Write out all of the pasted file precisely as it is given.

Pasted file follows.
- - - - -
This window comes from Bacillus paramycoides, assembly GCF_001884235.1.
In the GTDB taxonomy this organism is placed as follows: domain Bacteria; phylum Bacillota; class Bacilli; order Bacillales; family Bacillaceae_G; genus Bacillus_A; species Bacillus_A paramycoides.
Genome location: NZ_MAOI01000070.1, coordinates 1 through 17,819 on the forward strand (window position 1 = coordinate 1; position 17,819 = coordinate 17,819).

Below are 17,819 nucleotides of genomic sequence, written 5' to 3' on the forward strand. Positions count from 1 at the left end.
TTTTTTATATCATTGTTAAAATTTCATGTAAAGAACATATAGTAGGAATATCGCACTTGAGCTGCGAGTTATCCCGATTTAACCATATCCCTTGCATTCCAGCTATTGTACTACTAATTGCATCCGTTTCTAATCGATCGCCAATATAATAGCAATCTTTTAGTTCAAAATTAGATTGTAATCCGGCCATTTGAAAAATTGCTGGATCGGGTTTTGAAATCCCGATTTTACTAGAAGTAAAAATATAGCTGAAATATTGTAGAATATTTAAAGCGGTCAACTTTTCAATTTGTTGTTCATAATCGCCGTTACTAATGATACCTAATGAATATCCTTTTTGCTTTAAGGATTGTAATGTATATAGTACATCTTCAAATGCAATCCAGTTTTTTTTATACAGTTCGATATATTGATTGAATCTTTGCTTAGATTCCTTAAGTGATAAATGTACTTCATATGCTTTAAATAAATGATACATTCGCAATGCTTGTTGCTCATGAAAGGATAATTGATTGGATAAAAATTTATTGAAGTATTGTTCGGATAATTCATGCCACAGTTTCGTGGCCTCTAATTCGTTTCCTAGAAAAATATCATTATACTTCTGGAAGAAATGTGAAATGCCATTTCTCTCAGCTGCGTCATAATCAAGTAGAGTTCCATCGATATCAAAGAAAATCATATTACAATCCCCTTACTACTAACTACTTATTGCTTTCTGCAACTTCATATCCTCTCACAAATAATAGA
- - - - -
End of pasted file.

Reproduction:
This window comes from Bacillus paramycoides, assembly GCF_001884235.1.
In the GTDB taxonomy this organism is placed as follows: domain Bacteria; phylum Bacillota; class Bacilli; order Bacillales; family Bacillaceae_G; genus Bacillus_A; species Bacillus_A paramycoides.
Genome location: NZ_MAOI01000070.1, coordinates 1 through 17,819 on the forward strand (window position 1 = coordinate 1; position 17,819 = coordinate 17,819).

Below are 17,819 nucleotides of genomic sequence, written 5' to 3' on the forward strand. Positions count from 1 at the left end.
TTTTTTATATCATTGTTAAAATTTCATGTAAAGAACATATAGTAGGAATATCGCACTTGAGCTGCGAGTTATCCCGATTTAACCATATCCCTTGCATTCCAGCTATTGTACTACTAATTGCATCCGTTTCTAATCGATCGCCAATATAATAGCAATCTTTTAGTTCAAAATTAGATTGTAATCCGGCCATTTGAAAAATTGCTGGATCGGGTTTTGAAATCCCGATTTTACTAGAAGTAAAAATATAGCTGAAATATTGTAGAATATTTAAAGCGGTCAACTTTTCAATTTGTTGTTCATAATCGCCGTTACTAATGATACCTAATGAATATCCTTTTTGCTTTAAGGATTGTAATGTATATAGTACATCTTCAAATGCAATCCAGTTTTTTTTATACAGTTCGATATATTGATTGAATCTTTGCTTAGATTCCTTAAGTGATAAATGTACTTCATATGCTTTAAATAAATGATACATTCGCAATGCTTGTTGCTCATGAAAGGATAATTGATTGGATAAAAATTTATTGAAGTATTGTTCGGATAATTCATGCCACAGTTTCGTGGCCTCTAATTCGTTTCCTAGAAAAATATCATTATACTTCTGGAAGAAATGTGAAATGCCATTTCTCTCAGCTGCGTCATAATCAAGTAGAGTTCCATCGATATCAAAGAAAATCATATTACAATCCCCTTACTACTAACTACTTATTGCTTTCTGCAACTTCATATCCTCTCACAAATAATAGA